June 4, 2007 / Issue No. 3-07
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AGC Challenges Proposal to Rewrite Emissions Standards for Off-road Diesel Equipment
EPA Slashes Sulfur Content of Diesel Fuel for Off-road Equipment
EPA Study Looks for Better Asbestos Removal Technology
EPA Extends Deadlines for Preparing Oil Spill Prevention Plans
U.S. Congress Considers Expanding Federal Control over Construction in Waters, Wetlands
Green Construction
AGC Provides Recognition Opportunity for Members in Upcoming Green Construction Publication; Case Studies Needed
Special ‘Sustainable Buildings in the Federal Government’ Newsletter Features AGC Article
Public Review Period Open for ASHRAE Green Building Standard
AGC Reports Back on Relevant Sustainable, Green Construction Meetings
News & Events
Register Now for AGC Audio Conference: Storm Water Can Muddy Your Profits
AGC Announces Call for Environmental Presentations for 2008 Annual Convention
AGC Recognizes 2007 Winners of AGC/Aon Build America Awards, Environmental Category; Submissions for 2008 Due Dec. 6
AGC-EPA Interface
Stormwater Excellence

  AGC Challenges Proposal to Rewrite Emissions Standards for Off-road Diesel Equipment
AGC recently submitted detailed comments to the California Air Resources Board (CARB) on its proposal to require existing fleets of off-road diesel equipment to reduce their emissions of particulate matter (PM), and in some cases, oxides of nitrogen (NOx).

In order to meet these new targets, construction contractors in California would have to retrofit or replace their existing equipment, an effort estimated to cost $13 billion, and to take approximately 13 years. California has unique authority under the federal Clean Air Act to regulate these emissions from off-road equipment. Other states do not have this authority but are permitted under the Clean Air Act to adopt the California standards.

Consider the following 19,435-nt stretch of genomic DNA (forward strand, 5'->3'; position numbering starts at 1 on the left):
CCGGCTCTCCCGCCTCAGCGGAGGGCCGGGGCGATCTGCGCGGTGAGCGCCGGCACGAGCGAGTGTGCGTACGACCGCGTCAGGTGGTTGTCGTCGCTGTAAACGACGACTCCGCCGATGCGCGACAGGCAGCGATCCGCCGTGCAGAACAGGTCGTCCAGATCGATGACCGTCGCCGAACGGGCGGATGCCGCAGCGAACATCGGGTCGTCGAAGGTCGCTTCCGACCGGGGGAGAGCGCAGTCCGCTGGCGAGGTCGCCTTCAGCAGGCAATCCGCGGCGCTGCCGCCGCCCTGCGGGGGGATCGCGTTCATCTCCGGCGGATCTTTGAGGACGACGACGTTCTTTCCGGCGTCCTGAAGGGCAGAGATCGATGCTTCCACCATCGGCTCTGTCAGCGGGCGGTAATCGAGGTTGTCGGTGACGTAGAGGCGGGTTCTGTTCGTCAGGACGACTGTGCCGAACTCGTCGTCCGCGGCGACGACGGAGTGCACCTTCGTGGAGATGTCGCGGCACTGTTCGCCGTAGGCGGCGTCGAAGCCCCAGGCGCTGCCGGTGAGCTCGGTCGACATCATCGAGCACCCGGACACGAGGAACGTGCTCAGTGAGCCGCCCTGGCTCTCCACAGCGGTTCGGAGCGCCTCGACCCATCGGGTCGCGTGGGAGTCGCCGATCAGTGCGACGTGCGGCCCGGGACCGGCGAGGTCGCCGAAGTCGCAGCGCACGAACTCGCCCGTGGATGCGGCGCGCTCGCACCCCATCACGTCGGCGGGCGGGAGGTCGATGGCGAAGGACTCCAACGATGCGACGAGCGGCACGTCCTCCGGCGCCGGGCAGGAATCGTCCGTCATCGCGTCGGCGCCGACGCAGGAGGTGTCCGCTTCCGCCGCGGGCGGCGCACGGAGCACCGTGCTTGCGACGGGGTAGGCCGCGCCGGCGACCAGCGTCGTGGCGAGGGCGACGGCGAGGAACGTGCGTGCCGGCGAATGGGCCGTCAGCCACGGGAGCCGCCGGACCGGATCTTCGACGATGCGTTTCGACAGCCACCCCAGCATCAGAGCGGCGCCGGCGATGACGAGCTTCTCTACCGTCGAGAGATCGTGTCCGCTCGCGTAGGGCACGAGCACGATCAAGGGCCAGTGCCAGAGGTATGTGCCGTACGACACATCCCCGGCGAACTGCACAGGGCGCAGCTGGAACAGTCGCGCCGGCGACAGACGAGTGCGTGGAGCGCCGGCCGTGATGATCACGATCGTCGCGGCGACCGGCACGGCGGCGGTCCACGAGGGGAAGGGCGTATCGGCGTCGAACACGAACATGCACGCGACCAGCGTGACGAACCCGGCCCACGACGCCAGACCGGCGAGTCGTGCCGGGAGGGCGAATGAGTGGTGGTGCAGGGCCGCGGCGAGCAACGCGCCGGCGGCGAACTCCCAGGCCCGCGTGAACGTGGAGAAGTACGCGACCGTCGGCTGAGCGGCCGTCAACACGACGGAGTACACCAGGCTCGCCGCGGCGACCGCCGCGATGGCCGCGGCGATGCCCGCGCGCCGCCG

Because of the potential nationwide impact to contractors, AGC is working with the AGC of California, the San Diego Chapter AGC and a coalition of California construction groups to prevent these rules from being implemented as proposed. In its comments, AGC emphasized that the new rule would render thousands of pieces of construction equipment worthless unless and until fitted with emission controls that may or may not be available, or re-powered with entirely new engines. AGC pointed out that the proposal would compel many construction contractors to retire equipment long before the end of its useful life, costing workers their jobs and delaying the completion of essential infrastructure improvements.  If adopted, this proposal could wipe out the net worth of many construction companies, depriving them of their bonding capacity, and simultaneously requiring them to make massive capital investments.

AGC also identified technological barriers to meeting the standards. AGC further explained that CARB has failed to consider reasonable, less costly alternatives that would also improve air quality in California. AGC's comments were shared with the California coalition and individual coalition members were encouraged to make use of them in submitting their own comments. Click here to read AGC’s letter.

CARB has now provided a two-month extension on the comment period and AGC will use the time to generate additional information on the impact of the rule and alert other groups to take action.

For more information, contact Leah Pilconis at pilconisl@agc.org or (703) 837-5332. [ return to top ]